THE CALGARY HERALD, August 3, 1971

Peter Lougheed took a rest from fighting issues and wooing voters Saturday, but he didn’t get much of a holiday.

While most citizens relaxed in vacation lands during the holiday weekend, the provincial Conservative leader hop-scotched across Calgary in an open convertible for personal glimpses of the party’s campaign headquarters in 11 city ridings.

Despite the holiday and hot, muggy weather, scores of local party workers clustered at each point to shake hands with their beaming leader and report on campaign efforts within the riding.


The visits were brief, as the three-man Lougheed party was careful not to fall too far behind the tight schedule and keep workers elsewhere waiting.

A five-minute talk on the overall campaign to date (“It’s been absolutely buoyant”), some anecdotes, a glance at the coloured-in street maps of the riding, a quick huddle with the candidate and Mr. Lougheed was off for the next headquarters.

“You can’t be a remote leader,” he said later. “The thing I’m looking for at each place is the sparkle — I’ve been through enough campaigns to know when it’s there.”

Along the route Lougheed’s message to the party faithful seldom varied — keep up the fight and don’t forget you’re working for a “tremendous candidate.”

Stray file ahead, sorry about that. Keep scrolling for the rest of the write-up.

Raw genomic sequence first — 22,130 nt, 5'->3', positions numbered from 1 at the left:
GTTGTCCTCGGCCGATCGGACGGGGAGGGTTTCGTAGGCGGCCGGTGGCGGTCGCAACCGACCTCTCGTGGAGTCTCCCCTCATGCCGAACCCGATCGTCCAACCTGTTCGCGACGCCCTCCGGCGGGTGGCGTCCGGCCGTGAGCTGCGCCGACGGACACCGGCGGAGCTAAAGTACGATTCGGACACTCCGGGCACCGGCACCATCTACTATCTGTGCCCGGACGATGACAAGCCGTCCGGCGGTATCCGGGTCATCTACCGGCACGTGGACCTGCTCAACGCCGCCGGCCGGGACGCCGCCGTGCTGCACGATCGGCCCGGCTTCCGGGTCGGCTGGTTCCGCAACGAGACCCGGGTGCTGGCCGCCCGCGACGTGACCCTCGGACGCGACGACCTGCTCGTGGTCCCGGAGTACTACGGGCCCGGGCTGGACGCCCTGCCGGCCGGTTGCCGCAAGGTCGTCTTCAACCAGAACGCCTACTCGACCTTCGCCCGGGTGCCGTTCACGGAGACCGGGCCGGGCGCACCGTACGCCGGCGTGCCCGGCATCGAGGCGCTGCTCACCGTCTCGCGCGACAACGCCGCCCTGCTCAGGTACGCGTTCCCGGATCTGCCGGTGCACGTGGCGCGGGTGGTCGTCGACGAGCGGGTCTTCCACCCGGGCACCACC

Campaign organizers were told to schedule events for the outdoors in settings which would involve the whole family.

At Roy Farran’s Calgary-North Hill base Mr. Lougheed drank two glasses of ginger ale and chatted with ladies, admired a small poodle wearing a coat with Lougheed markings at Fred Peacock’s Calgary-Currie centre and jumped on a table to speak in Bill Dickie’s trailer in Calgary-Glenmore.

One minor snag was that at times he had problems putting names to the familiar faces encountered throughout the city, something to avoid in a trip designed to send morale sky high.


“I’ve been lucky,” the Conservative leader said at one point between stops “The people at the last two ridings wore name tags, and I’ve got excellent vision.”

The crowning moment of the Lougheed tour came at the last riding, Calgary McCall, while he and candidate Alderman John Kushner stood with a group of youths listening to an outdoor rock band outside the Kushner trailer.

There he was presented with a striped necktie bearing the familiar blue and gold colors of the Conservative party.

“Now isn’t that something,” he said, and immediately put it on.